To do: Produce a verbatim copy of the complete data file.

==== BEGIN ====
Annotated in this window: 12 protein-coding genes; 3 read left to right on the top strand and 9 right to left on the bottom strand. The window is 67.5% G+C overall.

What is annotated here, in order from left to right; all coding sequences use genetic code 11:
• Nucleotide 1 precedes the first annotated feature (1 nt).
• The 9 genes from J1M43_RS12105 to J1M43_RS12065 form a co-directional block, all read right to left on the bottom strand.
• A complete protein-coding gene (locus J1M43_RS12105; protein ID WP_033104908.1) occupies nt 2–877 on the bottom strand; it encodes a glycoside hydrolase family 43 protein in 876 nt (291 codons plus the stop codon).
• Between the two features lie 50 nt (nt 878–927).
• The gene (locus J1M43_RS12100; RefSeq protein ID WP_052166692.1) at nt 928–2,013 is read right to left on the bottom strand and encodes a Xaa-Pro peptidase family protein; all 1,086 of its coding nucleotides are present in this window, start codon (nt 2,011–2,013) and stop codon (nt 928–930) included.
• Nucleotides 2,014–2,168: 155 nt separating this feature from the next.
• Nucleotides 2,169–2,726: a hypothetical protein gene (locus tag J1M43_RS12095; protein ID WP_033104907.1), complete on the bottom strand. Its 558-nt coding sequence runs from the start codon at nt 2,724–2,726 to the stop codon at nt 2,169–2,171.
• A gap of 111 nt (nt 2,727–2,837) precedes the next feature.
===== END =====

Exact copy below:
Annotated in this window: 12 protein-coding genes; 3 read left to right on the top strand and 9 right to left on the bottom strand. The window is 67.5% G+C overall.

What is annotated here, in order from left to right; all coding sequences use genetic code 11:
• Nucleotide 1 precedes the first annotated feature (1 nt).
• The 9 genes from J1M43_RS12105 to J1M43_RS12065 form a co-directional block, all read right to left on the bottom strand.
• A complete protein-coding gene (locus J1M43_RS12105; protein ID WP_033104908.1) occupies nt 2–877 on the bottom strand; it encodes a glycoside hydrolase family 43 protein in 876 nt (291 codons plus the stop codon).
• Between the two features lie 50 nt (nt 878–927).
• The gene (locus J1M43_RS12100; RefSeq protein ID WP_052166692.1) at nt 928–2,013 is read right to left on the bottom strand and encodes a Xaa-Pro peptidase family protein; all 1,086 of its coding nucleotides are present in this window, start codon (nt 2,011–2,013) and stop codon (nt 928–930) included.
• Nucleotides 2,014–2,168: 155 nt separating this feature from the next.
• Nucleotides 2,169–2,726: a hypothetical protein gene (locus tag J1M43_RS12095; protein ID WP_033104907.1), complete on the bottom strand. Its 558-nt coding sequence runs from the start codon at nt 2,724–2,726 to the stop codon at nt 2,169–2,171.
• A gap of 111 nt (nt 2,727–2,837) precedes the next feature.